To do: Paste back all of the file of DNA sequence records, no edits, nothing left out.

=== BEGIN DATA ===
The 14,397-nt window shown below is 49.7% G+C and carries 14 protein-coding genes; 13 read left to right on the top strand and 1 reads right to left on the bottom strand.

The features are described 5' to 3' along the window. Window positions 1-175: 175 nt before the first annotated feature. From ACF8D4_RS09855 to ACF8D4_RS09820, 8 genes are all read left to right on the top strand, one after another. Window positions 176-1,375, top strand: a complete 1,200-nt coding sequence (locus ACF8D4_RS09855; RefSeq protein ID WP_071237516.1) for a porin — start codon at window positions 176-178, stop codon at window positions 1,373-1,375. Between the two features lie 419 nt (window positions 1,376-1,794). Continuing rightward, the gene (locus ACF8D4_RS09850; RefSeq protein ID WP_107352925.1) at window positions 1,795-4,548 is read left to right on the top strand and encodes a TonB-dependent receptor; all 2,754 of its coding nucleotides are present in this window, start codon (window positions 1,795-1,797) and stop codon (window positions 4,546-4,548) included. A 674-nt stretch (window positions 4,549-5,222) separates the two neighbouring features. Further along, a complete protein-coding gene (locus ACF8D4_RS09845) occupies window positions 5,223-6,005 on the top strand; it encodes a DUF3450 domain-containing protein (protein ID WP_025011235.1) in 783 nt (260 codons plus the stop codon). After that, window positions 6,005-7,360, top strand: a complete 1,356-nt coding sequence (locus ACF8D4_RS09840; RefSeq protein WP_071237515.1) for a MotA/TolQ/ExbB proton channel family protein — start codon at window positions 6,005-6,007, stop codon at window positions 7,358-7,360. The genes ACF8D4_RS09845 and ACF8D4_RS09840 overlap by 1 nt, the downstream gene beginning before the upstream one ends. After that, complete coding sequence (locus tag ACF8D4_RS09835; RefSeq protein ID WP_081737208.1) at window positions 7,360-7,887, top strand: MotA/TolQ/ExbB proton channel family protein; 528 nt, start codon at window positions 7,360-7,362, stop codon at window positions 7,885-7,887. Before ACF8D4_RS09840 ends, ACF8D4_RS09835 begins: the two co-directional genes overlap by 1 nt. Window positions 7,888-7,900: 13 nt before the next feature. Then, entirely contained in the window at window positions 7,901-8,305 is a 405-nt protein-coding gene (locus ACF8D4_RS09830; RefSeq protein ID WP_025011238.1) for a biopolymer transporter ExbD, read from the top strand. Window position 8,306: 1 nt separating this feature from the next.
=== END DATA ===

The 14,397-nt window shown below is 49.7% G+C and carries 14 protein-coding genes; 13 read left to right on the top strand and 1 reads right to left on the bottom strand.

The features are described 5' to 3' along the window. Window positions 1-175: 175 nt before the first annotated feature. From ACF8D4_RS09855 to ACF8D4_RS09820, 8 genes are all read left to right on the top strand, one after another. Window positions 176-1,375, top strand: a complete 1,200-nt coding sequence (locus ACF8D4_RS09855; RefSeq protein ID WP_071237516.1) for a porin — start codon at window positions 176-178, stop codon at window positions 1,373-1,375. Between the two features lie 419 nt (window positions 1,376-1,794). Continuing rightward, the gene (locus ACF8D4_RS09850; RefSeq protein ID WP_107352925.1) at window positions 1,795-4,548 is read left to right on the top strand and encodes a TonB-dependent receptor; all 2,754 of its coding nucleotides are present in this window, start codon (window positions 1,795-1,797) and stop codon (window positions 4,546-4,548) included. A 674-nt stretch (window positions 4,549-5,222) separates the two neighbouring features. Further along, a complete protein-coding gene (locus ACF8D4_RS09845) occupies window positions 5,223-6,005 on the top strand; it encodes a DUF3450 domain-containing protein (protein ID WP_025011235.1) in 783 nt (260 codons plus the stop codon). After that, window positions 6,005-7,360, top strand: a complete 1,356-nt coding sequence (locus ACF8D4_RS09840; RefSeq protein WP_071237515.1) for a MotA/TolQ/ExbB proton channel family protein — start codon at window positions 6,005-6,007, stop codon at window positions 7,358-7,360. The genes ACF8D4_RS09845 and ACF8D4_RS09840 overlap by 1 nt, the downstream gene beginning before the upstream one ends. After that, complete coding sequence (locus tag ACF8D4_RS09835; RefSeq protein ID WP_081737208.1) at window positions 7,360-7,887, top strand: MotA/TolQ/ExbB proton channel family protein; 528 nt, start codon at window positions 7,360-7,362, stop codon at window positions 7,885-7,887. Before ACF8D4_RS09840 ends, ACF8D4_RS09835 begins: the two co-directional genes overlap by 1 nt. Window positions 7,888-7,900: 13 nt before the next feature. Then, entirely contained in the window at window positions 7,901-8,305 is a 405-nt protein-coding gene (locus ACF8D4_RS09830; RefSeq protein ID WP_025011238.1) for a biopolymer transporter ExbD, read from the top strand. Window position 8,306: 1 nt separating this feature from the next.